Recently the Government announced the terms of the planned inquiry into abuse of children in state care. Prime Minister Jacinda Ardern made dealing with child poverty a significant plank of Labour’s policy platform at the election in 2017. In announcing the inquiry, Ms Ardern says that this is a signal of how serious the Government is about dealing with child poverty.
Dealing with child abuse in state care is but one part of what needs to be a much broader plan to reduce New Zealand’s child poverty. Far too many children go to school hungry or do not have access to necessary medical care or items needed for their education because their parents/caregivers cannot afford rental costs. Some come from dysfunctional families, or the parents are constantly at work leaving no one at home to cook meals, help with homework or take them to sports or music practice.
The Government says that it wants to address the issue of state abuse of children in its care. It has set out to address issues arising from abuse prior to 2000. But what about cases of abuse that have happened since?
One can have a dozen inquiries into the issue, but if none of them are acted on then the Government is not that serious after all. After all the hand wringing and calls for action and vows to take action, none of it has meaning until appropriate law and other changes are enacted to give effect to the recommendations put forward in the inquiries.
I wait with somewhat baited breath to see what is going to happen. If an inquiry is then acted on, the likelihood of running into administrative difficulties of one sort or another is likely to be high since individual agencies will have different understandings about what their obligations are under any legislative changes brought in. Even if an inquiry were to announce its results today and the Minister made a vow to act, and kept it, legislation would probably take a year and be forced to go through the select committee stage in Parliament in between the first and second readings. Even once it has passed through Parliament, there will probably still be an adjusting phase for individual ministries and agencies as well as their staff.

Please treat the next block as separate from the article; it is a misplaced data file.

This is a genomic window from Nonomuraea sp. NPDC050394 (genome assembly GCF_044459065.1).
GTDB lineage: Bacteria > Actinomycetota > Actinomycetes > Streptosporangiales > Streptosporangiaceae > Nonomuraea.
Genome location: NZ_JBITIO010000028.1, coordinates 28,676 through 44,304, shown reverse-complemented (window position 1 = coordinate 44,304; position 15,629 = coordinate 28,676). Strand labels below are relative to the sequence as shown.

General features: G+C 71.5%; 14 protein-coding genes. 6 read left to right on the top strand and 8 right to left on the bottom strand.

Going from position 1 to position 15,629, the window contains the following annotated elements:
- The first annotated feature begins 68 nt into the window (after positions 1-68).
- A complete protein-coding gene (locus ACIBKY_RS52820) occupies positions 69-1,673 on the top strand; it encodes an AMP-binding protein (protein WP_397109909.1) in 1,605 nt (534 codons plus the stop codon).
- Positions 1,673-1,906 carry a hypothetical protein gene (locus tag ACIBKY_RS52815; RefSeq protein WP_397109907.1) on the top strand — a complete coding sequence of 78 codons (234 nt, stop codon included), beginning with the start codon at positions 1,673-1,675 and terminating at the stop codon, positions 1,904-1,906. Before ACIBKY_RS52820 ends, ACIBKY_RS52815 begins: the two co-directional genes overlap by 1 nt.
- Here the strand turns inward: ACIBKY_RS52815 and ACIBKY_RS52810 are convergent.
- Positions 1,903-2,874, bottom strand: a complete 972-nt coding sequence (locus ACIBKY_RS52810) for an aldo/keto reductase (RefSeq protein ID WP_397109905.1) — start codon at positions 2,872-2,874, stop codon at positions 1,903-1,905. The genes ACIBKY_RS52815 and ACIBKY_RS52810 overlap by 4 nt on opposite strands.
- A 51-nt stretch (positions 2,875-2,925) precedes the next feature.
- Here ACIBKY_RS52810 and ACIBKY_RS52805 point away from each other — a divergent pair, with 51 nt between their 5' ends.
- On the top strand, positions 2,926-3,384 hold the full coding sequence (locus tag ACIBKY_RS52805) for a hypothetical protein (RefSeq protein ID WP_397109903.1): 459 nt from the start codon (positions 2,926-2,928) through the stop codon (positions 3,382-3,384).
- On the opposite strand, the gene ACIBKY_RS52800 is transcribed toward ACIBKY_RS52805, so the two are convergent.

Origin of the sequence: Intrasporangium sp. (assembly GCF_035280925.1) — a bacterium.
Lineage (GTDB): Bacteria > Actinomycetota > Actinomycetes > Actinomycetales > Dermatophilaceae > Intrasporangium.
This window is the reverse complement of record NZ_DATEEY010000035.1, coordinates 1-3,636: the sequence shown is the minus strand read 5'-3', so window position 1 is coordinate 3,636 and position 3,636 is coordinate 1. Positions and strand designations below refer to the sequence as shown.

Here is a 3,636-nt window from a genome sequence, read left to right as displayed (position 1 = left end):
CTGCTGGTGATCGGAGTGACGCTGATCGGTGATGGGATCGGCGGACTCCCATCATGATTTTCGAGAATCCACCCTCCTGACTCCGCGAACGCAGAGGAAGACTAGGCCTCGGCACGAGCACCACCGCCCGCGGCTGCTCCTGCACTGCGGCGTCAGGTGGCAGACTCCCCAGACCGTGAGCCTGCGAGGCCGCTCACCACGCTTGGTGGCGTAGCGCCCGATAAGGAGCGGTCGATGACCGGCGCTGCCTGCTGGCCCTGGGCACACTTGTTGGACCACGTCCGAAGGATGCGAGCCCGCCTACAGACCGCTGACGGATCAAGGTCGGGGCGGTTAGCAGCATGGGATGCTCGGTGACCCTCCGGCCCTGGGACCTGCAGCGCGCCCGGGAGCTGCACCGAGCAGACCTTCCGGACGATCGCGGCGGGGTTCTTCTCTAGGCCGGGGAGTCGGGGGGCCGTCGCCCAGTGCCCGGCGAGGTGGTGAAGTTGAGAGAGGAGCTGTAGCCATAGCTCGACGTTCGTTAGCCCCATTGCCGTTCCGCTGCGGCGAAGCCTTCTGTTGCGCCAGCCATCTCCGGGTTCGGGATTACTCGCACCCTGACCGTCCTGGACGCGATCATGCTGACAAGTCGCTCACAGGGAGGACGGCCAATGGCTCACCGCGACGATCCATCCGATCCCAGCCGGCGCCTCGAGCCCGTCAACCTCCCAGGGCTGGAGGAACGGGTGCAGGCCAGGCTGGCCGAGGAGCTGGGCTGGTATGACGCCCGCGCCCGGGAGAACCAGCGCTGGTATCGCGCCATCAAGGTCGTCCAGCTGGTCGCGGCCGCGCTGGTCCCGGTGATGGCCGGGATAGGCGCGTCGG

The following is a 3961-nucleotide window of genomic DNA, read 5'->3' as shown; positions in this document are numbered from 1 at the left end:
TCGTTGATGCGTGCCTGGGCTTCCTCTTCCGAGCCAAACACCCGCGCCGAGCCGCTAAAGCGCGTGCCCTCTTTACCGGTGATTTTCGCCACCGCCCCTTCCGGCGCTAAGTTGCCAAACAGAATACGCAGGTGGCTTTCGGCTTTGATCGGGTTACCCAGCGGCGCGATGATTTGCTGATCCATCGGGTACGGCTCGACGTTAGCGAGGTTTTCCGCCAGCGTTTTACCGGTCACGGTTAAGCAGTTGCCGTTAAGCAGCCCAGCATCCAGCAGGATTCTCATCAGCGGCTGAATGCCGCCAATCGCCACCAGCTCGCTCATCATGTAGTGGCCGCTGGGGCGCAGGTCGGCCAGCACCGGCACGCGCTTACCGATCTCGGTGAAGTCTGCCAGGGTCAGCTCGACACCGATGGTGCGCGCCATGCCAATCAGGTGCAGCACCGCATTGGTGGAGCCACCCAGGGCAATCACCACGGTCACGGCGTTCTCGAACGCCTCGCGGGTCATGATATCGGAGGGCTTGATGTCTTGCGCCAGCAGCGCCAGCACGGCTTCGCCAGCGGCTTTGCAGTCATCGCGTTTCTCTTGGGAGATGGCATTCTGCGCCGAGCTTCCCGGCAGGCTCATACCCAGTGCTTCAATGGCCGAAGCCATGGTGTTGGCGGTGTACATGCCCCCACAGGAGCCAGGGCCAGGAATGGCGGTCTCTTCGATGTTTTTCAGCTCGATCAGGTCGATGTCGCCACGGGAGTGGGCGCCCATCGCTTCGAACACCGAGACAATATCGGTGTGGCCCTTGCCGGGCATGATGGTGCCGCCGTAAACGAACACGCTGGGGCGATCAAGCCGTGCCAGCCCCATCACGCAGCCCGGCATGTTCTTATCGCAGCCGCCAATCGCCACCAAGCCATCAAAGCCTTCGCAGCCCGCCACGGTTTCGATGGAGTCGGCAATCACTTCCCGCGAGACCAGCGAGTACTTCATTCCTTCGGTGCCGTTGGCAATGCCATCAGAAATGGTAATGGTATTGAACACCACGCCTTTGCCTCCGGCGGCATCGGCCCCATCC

But an actual attempt to implement recommendations of existing inquiries might not be so straight forward as one thinks, since the law will have changed. Understandings of what is needed will have had time to evolve and will not look the same on paper.
Labour, to be fair, has set targets, but has not yet shown how it intends to achieve them.
During its time in office, National introduced increases to benefits in 2017. It resisted calls from its conservative base to slash welfare, though attempts at reforming the legislation under which agencies such as Work and Income New Zealand, Child Youth and Family Service and Study Link have only met with modest success. How Labour tackles these interconnecting issues remains to be seen.
It is however, time for a multi-partisan effort that crosses political divides. In politics in order to get things done, sometimes deals that sit uncomfortably with the party base need to be permitted. Both National and Labour would do well to understand this in a child poverty context.